So it’s still #asexpected, but with a twist.

Panthers officials and coach Rion Rivera have said throughout the hope is to have Newton back by the start of training camp, and that he’ll be involved in the “mental reps” portion of OTAs and minicamp as they try to “evolve” their offense after Newton’s worst season as a pro.

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Chip Kelly on Colin Kaepernick: I don’t know why he’s not signed

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Colin Kaepernick’s last coach isn’t sure why he hasn’t yet found his next coach.

Chip Kelly said that he can’t explain whether Kaepernick’s unemployment is related to his struggles on the field, his national anthem protest or anything else.

“There are 32 individual groups that make decisions on what is best. If you’re not part of those 32 teams, it’s very difficult to know what is going on,” Kelly told SI.com.

But Kelly did say it would be crazy if all 32 teams decline to at least give Kaepernick a backup job.

“Do I think he is one of the top 64 quarterbacks in the world? There is no question. Does he have the ability to play quarterback on a winning team in the NFL? There is no question,” Kelly said.

The question now is whether some team listens to Kelly’s advice, and signs Kaepernick.

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Coaches want to talk about future changes to offseason program

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Ever since the last collective bargaining agreement cut deeply into the amount of time coaches have with players in the offseason, coaches have been grumbling.

But now, a few of them are doing something they hope will be more productive that just yelling about kids these days and how it used to be better back in their day.

According to Albert Breer of TheMMQB.com, a group of four coaches (Ravens coach John Harbaugh, Bengals coach Marvin Lewis, Saints coach Sean Payton and Panthers coach Ron Rivera) met with a group of league officials to discuss possible future adjustment to the work rules.

In the last CBA, offseason programs went from 14 weeks to nine, and only five of those weeks can include on-field work. Two-a-days during training camp went away, and contact during OTAs was limited. Coaches see a direct correlation to the lack of chances to develop players and declining play (while the league keeps telling us games have never been closer or better). And players are now forced to hire outside trainers to get themselves ready for seasons.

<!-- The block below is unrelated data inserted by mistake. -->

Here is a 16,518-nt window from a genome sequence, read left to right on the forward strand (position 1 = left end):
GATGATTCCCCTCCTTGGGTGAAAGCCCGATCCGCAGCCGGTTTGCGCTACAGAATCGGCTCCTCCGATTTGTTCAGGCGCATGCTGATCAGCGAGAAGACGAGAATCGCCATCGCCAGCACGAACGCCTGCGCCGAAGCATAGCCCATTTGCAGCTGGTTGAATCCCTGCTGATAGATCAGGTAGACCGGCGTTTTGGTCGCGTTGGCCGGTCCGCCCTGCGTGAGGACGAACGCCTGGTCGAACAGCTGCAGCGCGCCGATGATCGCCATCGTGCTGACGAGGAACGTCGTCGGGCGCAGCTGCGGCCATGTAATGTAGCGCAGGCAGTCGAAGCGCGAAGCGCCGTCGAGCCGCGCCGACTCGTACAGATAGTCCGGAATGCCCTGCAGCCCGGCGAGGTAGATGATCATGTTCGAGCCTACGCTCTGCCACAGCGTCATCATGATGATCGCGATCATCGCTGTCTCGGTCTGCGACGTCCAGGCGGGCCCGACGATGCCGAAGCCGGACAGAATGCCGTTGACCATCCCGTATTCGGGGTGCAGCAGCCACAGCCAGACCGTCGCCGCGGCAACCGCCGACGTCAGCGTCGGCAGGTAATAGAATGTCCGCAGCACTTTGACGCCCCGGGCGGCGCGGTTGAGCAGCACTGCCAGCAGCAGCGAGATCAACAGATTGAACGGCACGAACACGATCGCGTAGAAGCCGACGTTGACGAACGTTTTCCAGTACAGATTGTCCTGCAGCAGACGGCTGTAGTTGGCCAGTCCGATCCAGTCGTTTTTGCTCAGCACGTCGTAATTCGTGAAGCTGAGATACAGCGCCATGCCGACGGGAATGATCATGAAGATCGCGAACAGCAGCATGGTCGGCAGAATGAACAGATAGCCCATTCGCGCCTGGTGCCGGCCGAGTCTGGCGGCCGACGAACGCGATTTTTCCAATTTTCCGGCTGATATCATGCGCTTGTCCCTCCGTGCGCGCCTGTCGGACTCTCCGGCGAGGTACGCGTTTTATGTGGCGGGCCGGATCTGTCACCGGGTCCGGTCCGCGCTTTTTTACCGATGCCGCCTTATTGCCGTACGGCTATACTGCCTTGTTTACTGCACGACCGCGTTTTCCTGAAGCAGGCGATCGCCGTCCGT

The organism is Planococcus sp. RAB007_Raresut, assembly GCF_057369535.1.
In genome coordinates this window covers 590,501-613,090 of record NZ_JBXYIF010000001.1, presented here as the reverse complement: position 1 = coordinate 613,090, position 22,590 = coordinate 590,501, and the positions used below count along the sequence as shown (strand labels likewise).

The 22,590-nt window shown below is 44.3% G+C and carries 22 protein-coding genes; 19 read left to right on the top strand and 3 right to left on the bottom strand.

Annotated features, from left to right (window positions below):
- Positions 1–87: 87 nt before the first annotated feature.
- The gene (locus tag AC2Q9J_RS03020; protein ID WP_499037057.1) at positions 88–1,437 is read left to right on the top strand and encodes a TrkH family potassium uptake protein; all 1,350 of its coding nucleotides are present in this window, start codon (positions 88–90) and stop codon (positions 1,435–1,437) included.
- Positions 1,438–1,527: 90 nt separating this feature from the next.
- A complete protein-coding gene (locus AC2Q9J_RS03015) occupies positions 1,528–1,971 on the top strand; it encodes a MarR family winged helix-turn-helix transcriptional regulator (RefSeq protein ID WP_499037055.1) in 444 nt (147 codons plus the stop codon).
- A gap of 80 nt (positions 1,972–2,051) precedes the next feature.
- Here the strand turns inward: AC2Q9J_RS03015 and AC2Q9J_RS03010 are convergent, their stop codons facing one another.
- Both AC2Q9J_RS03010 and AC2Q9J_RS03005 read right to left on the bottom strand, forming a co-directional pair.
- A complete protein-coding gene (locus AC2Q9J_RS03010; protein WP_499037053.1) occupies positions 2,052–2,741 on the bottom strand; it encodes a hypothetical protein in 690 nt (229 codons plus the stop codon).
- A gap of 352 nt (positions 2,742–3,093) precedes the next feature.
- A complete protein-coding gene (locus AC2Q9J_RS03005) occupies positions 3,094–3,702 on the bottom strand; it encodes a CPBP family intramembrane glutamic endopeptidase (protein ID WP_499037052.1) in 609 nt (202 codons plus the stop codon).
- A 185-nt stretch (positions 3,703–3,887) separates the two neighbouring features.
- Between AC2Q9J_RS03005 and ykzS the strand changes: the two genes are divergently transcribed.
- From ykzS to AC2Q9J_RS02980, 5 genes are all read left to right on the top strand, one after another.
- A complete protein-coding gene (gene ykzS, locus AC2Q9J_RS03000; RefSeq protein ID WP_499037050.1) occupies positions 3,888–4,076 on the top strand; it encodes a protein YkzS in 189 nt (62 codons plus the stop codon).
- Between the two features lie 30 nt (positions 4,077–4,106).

“We’ve had guys ask, How come we can’t work out with you guys?” Rivera said. “Those are the rules. We have guys that have to hire people to work them out. We can’t. So they’re spending their money on people working with them, as opposed to working with us. That’s just the way it is.”

Of course, it’s one thing for coaches and the league to talk about ways to add back to offseason programs. Getting players to go along with it will have to be collectively bargained in 2020, and that’s going to require more than just them thinking it’s a good idea.

It’s going to take trust, and after the last round of negotiations between the league and the NFLPA, that’s hardly a given.

“I understand all the politics behind it. There’s more than meets the eye, but it’s not American, it’s not common sense, it’s not right,” Harbaugh said. “The league has been great so far, the PA has been great, and I think in the next CBA it’ll get adjusted, I hope in a good way. If we can get past the bickering and the taking of sides—it’s not a poker game here, we’re not hoarding chips.

“Why don’t we just sit down and say, what’s good for everyone involved here? It’d probably take about an hour to figure the whole thing out, if everybody put agendas aside.”

It sounds so simple when he says it like that. But it’s rarely that simple, and that’s why they’re starting years in advance.

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Malik Hooker declined invitation to attend the draft

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One of the most intriguing prospects in the upcoming draft is Ohio State safety Malik Hooker. But you won’t be seeing him at the upcoming draft.

Appearing on Thursday’s PFT Live, Hooker said he’s been invited to attend the draft in Philadelphia, but that he has decided to instead watch the draft with family and friends.